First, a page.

I'd love to find something like this as well.. We've got some serious problems with our backyard layout (lots of brown spots due to inconsistent sprinkler head placements) and I'm tempted to redesign the old enchilada, but have no idea about where to find the existing piping in the ground other than to start at one spot and start digging.. Unfortunately, in our spot, our left side of the yard is shaded and "wet" and the right side is sunny and dry (like a desert) and I'd love to reconfigure the sprinklers to act accordingly (meaning to run them parallel to the wet/dry sides so I can water the wet side less and the dry side more -- currently the sprinklers are perpendicular to those area so I've got no control over that issue).. Anyway, I searched on Google groups for this issue and while lots of people had lots of theories, none seem to practical to me..

  8. #8
    Software Engineer osx-addict's Avatar
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    Default One newer way to solve this problem...

    In reviewing some new sprinkler controllers, one of the Weathermatic models (SL1600 in their SmartLine series) is capable of forcing a sort of chatter for one particular solenoid on a single valve-- below is their description :

    Locate hidden valves by simply listening for the audible chatter of the solenoid created by a unique electrical current (patent pending)
    So, if you are interested in replacing your controller as well, this may solve your hidden valve issue perhaps.. If you want a flier for this controller, you can find it HERE

    I should note that I've got none of this companies products so far, but one of my local irrigation supply houses did say that they're selling these controllers quite well -- a local county just bought 3 batches of 500 controllers each (1500 total) for their own use. Anyway, just thought I'd pass that along..

  9. #9
    Software Engineer osx-addict's Avatar
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    Default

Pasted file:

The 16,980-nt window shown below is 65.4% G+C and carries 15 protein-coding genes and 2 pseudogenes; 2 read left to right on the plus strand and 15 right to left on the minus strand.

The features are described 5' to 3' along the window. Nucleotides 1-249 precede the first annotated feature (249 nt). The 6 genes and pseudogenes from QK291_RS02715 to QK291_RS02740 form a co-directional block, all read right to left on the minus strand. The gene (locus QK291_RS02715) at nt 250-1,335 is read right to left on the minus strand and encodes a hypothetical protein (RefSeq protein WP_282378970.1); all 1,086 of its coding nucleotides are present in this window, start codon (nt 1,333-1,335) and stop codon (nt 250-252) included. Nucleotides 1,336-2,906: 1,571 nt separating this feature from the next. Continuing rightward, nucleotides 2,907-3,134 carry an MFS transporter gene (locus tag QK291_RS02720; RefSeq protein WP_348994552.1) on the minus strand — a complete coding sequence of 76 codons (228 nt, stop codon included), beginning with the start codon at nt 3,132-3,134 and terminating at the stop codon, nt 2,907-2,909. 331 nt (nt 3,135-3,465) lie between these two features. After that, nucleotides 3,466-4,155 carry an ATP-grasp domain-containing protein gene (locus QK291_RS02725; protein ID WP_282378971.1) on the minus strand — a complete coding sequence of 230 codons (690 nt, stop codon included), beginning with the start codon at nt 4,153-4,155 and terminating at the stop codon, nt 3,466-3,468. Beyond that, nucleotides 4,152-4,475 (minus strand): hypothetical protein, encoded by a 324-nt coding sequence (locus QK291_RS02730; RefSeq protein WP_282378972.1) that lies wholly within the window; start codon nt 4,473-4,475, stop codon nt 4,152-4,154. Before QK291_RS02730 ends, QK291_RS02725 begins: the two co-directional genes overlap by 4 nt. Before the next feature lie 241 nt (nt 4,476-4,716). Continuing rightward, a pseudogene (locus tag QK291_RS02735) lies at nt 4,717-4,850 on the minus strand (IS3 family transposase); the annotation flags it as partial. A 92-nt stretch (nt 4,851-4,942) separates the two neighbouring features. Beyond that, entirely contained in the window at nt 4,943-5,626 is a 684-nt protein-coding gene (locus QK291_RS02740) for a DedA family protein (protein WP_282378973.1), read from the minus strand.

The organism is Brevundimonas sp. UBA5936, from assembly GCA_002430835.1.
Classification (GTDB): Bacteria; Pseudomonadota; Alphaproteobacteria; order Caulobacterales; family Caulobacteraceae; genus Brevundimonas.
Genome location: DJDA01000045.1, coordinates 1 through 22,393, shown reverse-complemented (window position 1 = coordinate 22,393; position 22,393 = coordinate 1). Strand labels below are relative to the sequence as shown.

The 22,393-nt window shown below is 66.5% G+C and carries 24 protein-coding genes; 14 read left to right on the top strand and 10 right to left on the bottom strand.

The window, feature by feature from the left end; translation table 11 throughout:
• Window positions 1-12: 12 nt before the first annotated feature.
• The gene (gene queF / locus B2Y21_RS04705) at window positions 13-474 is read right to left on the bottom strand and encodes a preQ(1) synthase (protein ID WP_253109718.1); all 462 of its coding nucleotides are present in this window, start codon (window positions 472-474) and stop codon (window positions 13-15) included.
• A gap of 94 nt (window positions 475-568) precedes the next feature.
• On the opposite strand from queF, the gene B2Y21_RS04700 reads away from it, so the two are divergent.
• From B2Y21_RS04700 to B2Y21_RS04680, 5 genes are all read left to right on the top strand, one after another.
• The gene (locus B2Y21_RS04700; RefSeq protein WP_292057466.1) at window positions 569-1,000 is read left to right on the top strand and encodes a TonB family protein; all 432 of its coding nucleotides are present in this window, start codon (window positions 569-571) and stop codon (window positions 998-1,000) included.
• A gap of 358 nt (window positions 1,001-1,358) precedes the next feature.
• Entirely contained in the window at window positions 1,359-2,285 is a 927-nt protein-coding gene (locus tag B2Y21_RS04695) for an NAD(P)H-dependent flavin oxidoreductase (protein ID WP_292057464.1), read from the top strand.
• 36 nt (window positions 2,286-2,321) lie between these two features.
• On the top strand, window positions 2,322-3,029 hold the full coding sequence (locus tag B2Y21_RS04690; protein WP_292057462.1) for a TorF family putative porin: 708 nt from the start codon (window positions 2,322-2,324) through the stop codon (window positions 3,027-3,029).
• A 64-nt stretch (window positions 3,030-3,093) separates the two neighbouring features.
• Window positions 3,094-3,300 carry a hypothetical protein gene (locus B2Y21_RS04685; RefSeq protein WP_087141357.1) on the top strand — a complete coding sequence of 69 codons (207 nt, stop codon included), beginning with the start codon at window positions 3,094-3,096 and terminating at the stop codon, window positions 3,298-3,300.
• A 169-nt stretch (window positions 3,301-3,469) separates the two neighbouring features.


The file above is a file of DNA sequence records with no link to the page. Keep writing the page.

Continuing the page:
I ran across THIS Pro600 finder (made by ProTech equipment I gather) on E*bay today that might fit the bill for locating buried valves.. Might be worth it -- might not..?

  10. #10

    Default Finding valve boxes

    This can be very challenging but I found mine....

    If you can rent or borrow an electronic underground cable tracing device you can find them without difficulty. I used a "Cable Hound" which I bought on E-bay. There is NO WAY I would have succeeded without the electronics-some of the boxes had eight inches of soil over the lids. With it I found all 16 of my valve boxes in one Saturday morning.

    The combination of depth and small metallic content limits metal detector effectiveness almost completely.

    Good luck

  11. #11
    DIY Junior Member jeffgt's Avatar
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    I have a Rainbird ESP-6TM controller which actuates the valves with 24VAC. Here's how I found my valves.

    1. I shut off the main valve to the sprinkler system. If you don't know where the main valve is, you may turn off the valve at your water meter.

    2. I disconnected the white wire (common) and the colored wire that controls the valve I was looking for, from the controller.

    3. See photo below. I connected the black clamp from a 12V car battery charger to the white wire (green jumper in photo). I connected the red clamp to a saw blade. I connected another jumper to the colored wire (red jumper in photo).

    Name:  locateValve.jpg
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    4. Then I had someone run the unconnected end of the red jumper back and forth along the saw teeth while I walked around the yard listening for a clicking noise from the valve.

    I was able to locate all six valves quickly in this way.
    Last edited by jeffgt; 07-04-2012 at 09:47 AM.